In 2009, Carroll College’s Engineers Without Borders chapter began its involvement with La Asunción School, which was founded by the Catholic Diocese of Helena. The project was inspired by the Haiti earthquake in January 2010, which was devastating to the community and especially evident in the infrastructure. Since the first implementation trip in 2012, over twenty-six walls have been retrofitted to improve the school’s resistance to seismic activity. The project stemmed from a few specific needs including safety, functionality, and sanctuary for the students, faculty, staff, and members of the community. Over 400 students heavily utilize the existing structure’s library and classrooms, which are not structurally sound or able to confidently handle the frequent seismic activity. The school is not built to withstand the types of seismic loads that may occur due to the school’s proximity to two major fault lines, the Chixoy-Polochic and Motagua faults. Furthermore, because of the size of La Asunción and its central location, the school provides refuge and support to the local community in case of an emergency. Failure to continue the structural retrofit of the Instituto La Asunción would be detrimental to the safety of the students and faculty. The beneficial outcomes produce a structurally safe location for students and offer community members a safe location during earthquakes or other disasters. Additionally, the structural retrofit demonstrates sustainable methods for local construction teams to follow in the future. For instance, in November 2014, the local construction crew, under the supervision of a local engineer, built two walls after learning the proper building procedure. Engineers Without Borders has continued education with local construction crews.
In June of 2017, after approximately 20 walls in the library building had been constructed, the area was hit with two significant earthquakes of magnitude 6.6 and magnitude 6.8. The retrofitted structural walls held beautifully, as well as the library building itself, but many of the other buildings suffered significant damage. The Diocese of Helena conducted a Lenten campaign during the spring of 2018 and raised sufficient funds to fix over 15 walls of other buildings using the methods taught by the EWB team. They built these walls during the summer of 2018. The student team then completed three more structural walls in January 2019. These walls were exterior walls of the library building. In addition, walls to be considered in future projects were surveyed in preparation for continuing the project.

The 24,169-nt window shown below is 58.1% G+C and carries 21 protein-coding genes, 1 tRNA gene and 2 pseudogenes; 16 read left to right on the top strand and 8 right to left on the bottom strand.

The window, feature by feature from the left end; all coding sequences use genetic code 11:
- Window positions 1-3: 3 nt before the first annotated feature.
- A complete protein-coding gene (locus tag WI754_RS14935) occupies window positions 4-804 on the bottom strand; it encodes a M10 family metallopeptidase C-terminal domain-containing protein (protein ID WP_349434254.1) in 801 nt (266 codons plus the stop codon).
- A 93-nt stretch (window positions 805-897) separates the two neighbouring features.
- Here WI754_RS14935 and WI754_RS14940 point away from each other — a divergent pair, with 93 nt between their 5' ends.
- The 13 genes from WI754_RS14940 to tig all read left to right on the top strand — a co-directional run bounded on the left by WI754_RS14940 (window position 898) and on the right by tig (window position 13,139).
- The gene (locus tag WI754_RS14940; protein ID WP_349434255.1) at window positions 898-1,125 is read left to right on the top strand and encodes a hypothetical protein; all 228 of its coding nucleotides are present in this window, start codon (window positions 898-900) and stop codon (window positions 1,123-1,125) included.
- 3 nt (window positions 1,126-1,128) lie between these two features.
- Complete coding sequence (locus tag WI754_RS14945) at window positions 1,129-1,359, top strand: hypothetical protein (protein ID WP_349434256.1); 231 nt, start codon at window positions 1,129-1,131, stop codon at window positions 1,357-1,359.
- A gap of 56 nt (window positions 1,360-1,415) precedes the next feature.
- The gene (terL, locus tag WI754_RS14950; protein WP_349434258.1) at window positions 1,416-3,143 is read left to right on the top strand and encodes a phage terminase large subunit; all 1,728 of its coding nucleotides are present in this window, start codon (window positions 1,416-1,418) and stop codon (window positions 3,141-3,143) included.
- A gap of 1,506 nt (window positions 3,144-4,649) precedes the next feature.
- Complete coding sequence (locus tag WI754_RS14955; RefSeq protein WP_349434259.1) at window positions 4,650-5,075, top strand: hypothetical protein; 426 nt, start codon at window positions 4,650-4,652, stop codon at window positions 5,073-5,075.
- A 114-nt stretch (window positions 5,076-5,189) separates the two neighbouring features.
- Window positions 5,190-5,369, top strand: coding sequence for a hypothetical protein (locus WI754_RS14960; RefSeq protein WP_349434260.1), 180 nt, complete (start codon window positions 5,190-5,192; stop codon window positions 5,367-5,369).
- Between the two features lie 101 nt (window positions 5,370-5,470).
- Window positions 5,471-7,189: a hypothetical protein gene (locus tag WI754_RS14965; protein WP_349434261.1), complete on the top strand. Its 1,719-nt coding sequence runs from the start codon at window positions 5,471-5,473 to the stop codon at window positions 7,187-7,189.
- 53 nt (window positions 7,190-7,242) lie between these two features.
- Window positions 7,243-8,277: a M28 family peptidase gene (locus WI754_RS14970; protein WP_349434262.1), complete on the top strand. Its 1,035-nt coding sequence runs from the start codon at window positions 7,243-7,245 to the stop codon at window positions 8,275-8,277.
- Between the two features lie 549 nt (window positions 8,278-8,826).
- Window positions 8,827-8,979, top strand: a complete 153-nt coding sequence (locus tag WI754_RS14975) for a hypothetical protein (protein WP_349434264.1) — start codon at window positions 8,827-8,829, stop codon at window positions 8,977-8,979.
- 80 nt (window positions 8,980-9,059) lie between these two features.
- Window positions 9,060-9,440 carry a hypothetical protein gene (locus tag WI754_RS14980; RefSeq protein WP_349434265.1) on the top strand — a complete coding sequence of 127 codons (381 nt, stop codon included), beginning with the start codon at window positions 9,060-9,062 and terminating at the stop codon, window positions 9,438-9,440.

Kris VanLuchene, a structural engineer at Morrison Maierle, took over the role of Responsible Engineer in Charge (REIC) for the EWB Guatemala team in 2019 and traveled with the team in January 2020, which was the most recent trip. In January 2020, the travel team, which included Kris VanLuchene, as the professional mentor, Ryan Hallows, as the faculty advisor, and six students from several different disciplines of study, completed three retrofit structural walls. This marked the completion of the retrofitted library building, which could now safely house the community in the event of an earthquake.
Unfortunately, the pandemic put a hold on travel, however, in November of 2021, the team was able to perform a remote monitoring trip to evaluate the work completed in the library building. The in-country team reported that the walls “are functioning perfectly” and there are no significant cracks indicating damage from the various earthquakes that have occurred since installation.
The student team plans to travel again in January 2024, to start the reconstruction of the lower classroom building, which will continue until all necessary renovations are completed. Additionally, the team will be evaluating the structural integrity of other buildings on the school grounds, as well as the recent work that has been completed by the local crew. The team is looking forward to resuming travel and reconnecting with the local crew and community of Santo Thomas.